“I believe the price was five hundred thousand, Captain Turney?” asks Wolff. He looks at me with those dark eyes and that thin-lipped smile, the credit chip held out towards me, and, for a moment I can’t decide which I want to do more; kill this guy or run away screaming.
We’re in his lab, and it’s full of nice clean white fittings and there are benches loaded with high-end gear and processors doing complicated stuff I probably wouldn’t understand, being just a lowly ship’s captain on a courier mission to the back-end of nowhere and all. There are even some of those big round liquid stasis drums in there, filled with what look a lot like human limbs, but covered in weird cancerous growths. The doc looks the part too, in his clean white coat, buttoned up high under his chin, his black hair all slicked back, cut neat and tight. But there’s just something about this guy that gives me the creeps.
It’s like he’s too clean, somehow. There’s not a speck of dirt on him, not a hair out of place. Reminds me of something a sergeant I knew in the CCM said once - the only clean people in this Corporation are the ones who’ve scrubbed a lot of dirt off. That guy’s dead now and I have a funny feeling I could be following him if I’m not careful here.
“No, Doctor” I say, forcing politeness, “The price we agreed was seven hundred and fifty thousand. My gratitude and discretion comes free.”
“Of course,” says the Doctor, bowing his head ever so slightly. He reprograms the chip and hands it to me again and I take it, being careful not to make physical contact with his slender white hands. He holds onto the chip for a second longer than necessary and those cold dark eyes fix with mine. “Be assured though, Captain Turney, your discretion is exactly what I am paying for.”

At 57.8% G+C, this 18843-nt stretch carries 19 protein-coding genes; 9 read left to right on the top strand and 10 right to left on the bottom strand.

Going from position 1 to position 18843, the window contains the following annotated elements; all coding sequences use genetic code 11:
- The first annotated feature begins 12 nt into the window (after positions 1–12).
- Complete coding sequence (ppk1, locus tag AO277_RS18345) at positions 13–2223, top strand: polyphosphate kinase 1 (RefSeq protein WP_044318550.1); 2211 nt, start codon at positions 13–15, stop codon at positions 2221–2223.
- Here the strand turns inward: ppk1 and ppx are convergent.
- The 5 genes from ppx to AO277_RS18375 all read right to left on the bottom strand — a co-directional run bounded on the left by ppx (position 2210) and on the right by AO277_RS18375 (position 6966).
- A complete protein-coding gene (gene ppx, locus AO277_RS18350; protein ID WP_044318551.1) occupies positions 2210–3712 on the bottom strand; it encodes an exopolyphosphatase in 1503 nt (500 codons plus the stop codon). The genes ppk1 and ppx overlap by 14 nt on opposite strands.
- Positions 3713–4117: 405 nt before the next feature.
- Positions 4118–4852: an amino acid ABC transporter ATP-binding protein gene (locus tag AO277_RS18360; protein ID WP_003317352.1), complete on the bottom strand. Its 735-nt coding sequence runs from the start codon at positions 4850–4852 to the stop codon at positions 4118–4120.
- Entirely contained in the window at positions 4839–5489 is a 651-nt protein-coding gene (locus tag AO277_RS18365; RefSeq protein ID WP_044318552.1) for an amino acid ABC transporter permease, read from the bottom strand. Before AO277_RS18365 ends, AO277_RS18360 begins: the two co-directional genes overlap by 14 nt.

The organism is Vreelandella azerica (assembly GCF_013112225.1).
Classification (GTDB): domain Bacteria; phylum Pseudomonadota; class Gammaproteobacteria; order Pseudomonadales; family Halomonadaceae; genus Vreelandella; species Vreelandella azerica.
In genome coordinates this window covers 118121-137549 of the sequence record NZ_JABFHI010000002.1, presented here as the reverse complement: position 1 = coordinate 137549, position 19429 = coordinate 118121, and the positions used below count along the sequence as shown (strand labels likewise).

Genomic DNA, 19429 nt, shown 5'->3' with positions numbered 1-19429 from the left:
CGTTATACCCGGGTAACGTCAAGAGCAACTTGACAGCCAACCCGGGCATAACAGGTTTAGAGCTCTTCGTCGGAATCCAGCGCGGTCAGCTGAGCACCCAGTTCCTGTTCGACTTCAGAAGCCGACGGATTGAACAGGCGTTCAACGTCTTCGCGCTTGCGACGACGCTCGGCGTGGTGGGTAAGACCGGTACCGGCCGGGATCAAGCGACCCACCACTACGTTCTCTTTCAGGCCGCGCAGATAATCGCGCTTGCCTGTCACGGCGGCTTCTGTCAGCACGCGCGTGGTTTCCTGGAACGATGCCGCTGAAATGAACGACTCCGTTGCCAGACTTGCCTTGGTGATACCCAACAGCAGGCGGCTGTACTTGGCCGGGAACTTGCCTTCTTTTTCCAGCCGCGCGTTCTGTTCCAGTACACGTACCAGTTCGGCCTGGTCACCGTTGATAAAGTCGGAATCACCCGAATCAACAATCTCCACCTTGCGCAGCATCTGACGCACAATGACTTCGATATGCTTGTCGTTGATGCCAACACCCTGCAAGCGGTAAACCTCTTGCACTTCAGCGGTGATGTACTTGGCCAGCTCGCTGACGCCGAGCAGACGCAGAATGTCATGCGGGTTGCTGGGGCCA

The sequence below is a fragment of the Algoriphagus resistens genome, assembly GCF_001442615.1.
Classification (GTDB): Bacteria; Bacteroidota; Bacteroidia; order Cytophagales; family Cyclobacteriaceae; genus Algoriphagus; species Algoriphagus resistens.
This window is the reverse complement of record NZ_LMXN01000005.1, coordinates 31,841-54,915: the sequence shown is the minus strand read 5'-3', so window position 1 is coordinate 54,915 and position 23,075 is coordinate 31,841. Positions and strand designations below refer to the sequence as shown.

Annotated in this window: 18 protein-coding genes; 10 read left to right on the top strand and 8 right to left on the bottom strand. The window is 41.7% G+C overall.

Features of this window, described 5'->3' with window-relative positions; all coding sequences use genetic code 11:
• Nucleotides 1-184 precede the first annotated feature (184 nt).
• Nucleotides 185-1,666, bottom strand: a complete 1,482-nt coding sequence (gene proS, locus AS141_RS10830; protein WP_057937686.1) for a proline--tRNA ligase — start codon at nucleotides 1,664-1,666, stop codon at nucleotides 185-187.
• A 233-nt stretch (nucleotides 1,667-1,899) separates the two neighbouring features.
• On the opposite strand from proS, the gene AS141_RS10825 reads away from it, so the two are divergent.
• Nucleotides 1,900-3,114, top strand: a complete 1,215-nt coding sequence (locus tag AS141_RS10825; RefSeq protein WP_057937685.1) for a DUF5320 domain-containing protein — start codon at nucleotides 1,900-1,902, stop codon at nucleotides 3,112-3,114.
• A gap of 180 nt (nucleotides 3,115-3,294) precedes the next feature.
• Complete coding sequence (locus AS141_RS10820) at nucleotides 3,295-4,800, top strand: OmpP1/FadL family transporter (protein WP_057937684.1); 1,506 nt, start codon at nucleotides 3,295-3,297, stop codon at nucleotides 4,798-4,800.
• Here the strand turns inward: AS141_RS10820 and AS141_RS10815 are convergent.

“Relax, Doctor,” I say, “Nobody will know I was ever here.”
The secrecy in this place is amazing. It’s a Black Site, the Black Site as far as I want to know, and officially it does not exist. You hear rumours about places like this all the time in the GCPS though. Places the Council sends its worst enemies, the people deemed too dangerous for holiday camps like the prison on Perestia. The places all the really ugly tech gets researched and developed. But it’s so far out of the way you’d really only find it if you knew what you were looking for.
Being inside a hollowed-out asteroid in the middle of nowhere helps with that.
It took us a few days to slide here from our meeting with the Grip. We travelled ‘Faster than Light, Better than Light!’, just like the ads for McKinley drives say, and it’s definitely the fastest mode of travel known to man. But you still have to navigate around little things like stars and planets, and there are only so many ‘safe’ points you can slide to between where we picked up our cargo and where we are now.
Then, when we got here, the security was so tight I had to anchor the Harridan several hundred kilometres away and shuttle the cargo over here alone. No other crew allowed and definitely no weapons.
Most of the time, the stuff I collect from Forge Father ships goes direct to the Enforcers. I ferry it to their Wyverns, sometimes out near the Death Arc, sometimes closer to the Core. They won’t collect it themselves - I guess they’re afraid the Forge Fathers might switch their armour off or something. But sometimes, just occasionally, I get told to bring it somewhere like this. Not an Enforcer in sight, just lots of labs and techs and the occasional really creepy guy like Wolff. I don’t know what they’re doing with this stuff, but I’m guessing it’s something that just might void whatever contracts the GCPS has with the dwarves. I don’t care. I’m getting paid. I’d just like to leave as soon as possible.
I’m pocketing the chip when I hear the first impact. There’s a heavy thud, it sounds metallic, and the glassware on the doc’s shelves rattles a little.